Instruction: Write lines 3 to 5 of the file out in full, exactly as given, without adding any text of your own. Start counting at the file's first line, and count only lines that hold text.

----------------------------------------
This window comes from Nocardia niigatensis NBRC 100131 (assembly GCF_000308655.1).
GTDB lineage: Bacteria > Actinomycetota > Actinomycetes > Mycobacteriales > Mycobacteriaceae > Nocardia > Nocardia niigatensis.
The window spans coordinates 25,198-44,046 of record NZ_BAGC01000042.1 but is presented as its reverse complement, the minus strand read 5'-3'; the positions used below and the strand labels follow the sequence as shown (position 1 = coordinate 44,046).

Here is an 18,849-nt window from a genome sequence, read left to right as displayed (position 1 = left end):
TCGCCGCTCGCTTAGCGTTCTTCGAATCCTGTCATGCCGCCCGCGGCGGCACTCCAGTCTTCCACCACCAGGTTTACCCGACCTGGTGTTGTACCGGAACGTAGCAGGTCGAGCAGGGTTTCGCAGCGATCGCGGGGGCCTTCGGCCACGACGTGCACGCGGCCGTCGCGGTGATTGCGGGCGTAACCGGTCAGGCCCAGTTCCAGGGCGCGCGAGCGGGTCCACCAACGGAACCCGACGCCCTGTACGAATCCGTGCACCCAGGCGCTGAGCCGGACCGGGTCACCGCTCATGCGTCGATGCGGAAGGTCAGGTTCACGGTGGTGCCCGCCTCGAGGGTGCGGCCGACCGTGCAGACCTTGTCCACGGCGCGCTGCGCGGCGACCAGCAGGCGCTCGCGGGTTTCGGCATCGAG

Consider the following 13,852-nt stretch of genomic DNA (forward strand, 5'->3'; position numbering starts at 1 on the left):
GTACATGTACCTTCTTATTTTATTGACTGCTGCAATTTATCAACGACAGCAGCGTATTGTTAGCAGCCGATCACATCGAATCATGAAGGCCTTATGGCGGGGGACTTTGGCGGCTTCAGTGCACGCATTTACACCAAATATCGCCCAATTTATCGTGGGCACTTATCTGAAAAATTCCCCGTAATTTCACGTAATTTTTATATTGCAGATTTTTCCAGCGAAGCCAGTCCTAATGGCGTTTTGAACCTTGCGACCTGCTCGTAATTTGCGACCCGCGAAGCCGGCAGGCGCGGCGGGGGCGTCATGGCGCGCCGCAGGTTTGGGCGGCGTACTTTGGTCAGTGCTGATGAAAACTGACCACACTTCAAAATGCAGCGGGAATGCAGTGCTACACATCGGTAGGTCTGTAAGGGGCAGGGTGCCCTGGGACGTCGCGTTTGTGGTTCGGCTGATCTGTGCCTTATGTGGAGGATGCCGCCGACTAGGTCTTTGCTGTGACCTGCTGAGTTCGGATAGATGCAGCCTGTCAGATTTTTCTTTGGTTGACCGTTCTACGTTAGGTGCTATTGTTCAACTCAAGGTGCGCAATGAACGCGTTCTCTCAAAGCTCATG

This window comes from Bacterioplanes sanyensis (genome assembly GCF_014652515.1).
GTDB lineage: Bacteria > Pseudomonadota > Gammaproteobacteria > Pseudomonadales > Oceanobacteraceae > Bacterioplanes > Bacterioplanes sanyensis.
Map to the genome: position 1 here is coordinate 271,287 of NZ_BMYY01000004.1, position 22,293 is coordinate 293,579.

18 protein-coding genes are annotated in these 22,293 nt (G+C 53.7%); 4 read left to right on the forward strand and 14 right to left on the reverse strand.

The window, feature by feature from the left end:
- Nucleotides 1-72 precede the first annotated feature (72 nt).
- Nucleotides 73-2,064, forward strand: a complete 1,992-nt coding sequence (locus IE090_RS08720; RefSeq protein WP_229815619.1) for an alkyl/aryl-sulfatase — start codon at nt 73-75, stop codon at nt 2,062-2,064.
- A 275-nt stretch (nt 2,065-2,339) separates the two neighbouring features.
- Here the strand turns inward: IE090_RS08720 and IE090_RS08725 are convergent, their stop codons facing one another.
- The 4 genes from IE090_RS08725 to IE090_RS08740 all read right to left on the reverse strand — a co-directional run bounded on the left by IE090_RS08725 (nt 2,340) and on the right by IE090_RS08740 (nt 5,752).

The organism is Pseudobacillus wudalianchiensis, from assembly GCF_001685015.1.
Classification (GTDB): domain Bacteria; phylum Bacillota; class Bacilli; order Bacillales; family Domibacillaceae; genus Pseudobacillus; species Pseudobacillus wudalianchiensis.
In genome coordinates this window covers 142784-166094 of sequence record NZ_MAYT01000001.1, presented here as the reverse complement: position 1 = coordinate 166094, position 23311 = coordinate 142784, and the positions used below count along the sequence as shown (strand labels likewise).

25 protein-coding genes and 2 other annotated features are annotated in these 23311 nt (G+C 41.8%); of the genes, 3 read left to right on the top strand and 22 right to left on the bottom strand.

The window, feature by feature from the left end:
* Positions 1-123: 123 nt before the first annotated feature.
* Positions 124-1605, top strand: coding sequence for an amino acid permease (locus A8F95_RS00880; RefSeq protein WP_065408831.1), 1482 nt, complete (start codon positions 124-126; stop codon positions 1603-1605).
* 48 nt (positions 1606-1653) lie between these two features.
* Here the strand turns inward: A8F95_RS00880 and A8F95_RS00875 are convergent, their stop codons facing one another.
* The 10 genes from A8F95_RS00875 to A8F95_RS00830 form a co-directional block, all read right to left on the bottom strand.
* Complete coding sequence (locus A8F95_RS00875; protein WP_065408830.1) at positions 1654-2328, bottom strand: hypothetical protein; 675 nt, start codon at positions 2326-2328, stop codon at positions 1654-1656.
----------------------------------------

The window spans coordinates 25,198-44,046 of record NZ_BAGC01000042.1 but is presented as its reverse complement, the minus strand read 5'-3'; the positions used below and the strand labels follow the sequence as shown (position 1 = coordinate 44,046).

Here is an 18,849-nt window from a genome sequence, read left to right as displayed (position 1 = left end):
TCGCCGCTCGCTTAGCGTTCTTCGAATCCTGTCATGCCGCCCGCGGCGGCACTCCAGTCTTCCACCACCAGGTTTACCCGACCTGGTGTTGTACCGGAACGTAGCAGGTCGAGCAGGGTTTCGCAGCGATCGCGGGGGCCTTCGGCCACGACGTGCACGCGGCCGTCGCGGTGATTGCGGGCGTAACCGGTCAGGCCCAGTTCCAGGGCGCGCGAGCGGGTCCACCAACGGAACCCGACGCCCTGTACGAATCCGTGCACCCAGGCGCTGAGCCGGACCGGGTCACCGCTCATGCGTCGATGCGGAAGGTCAGGTTCACGGTGGTGCCCGCCTCGAGGGTGCGGCCGACCGTGCAGACCTTGTCCACGGCGCGCTGCGCGGCGACCAGCAGGCGCTCGCGGGTTTCGGCATCGAG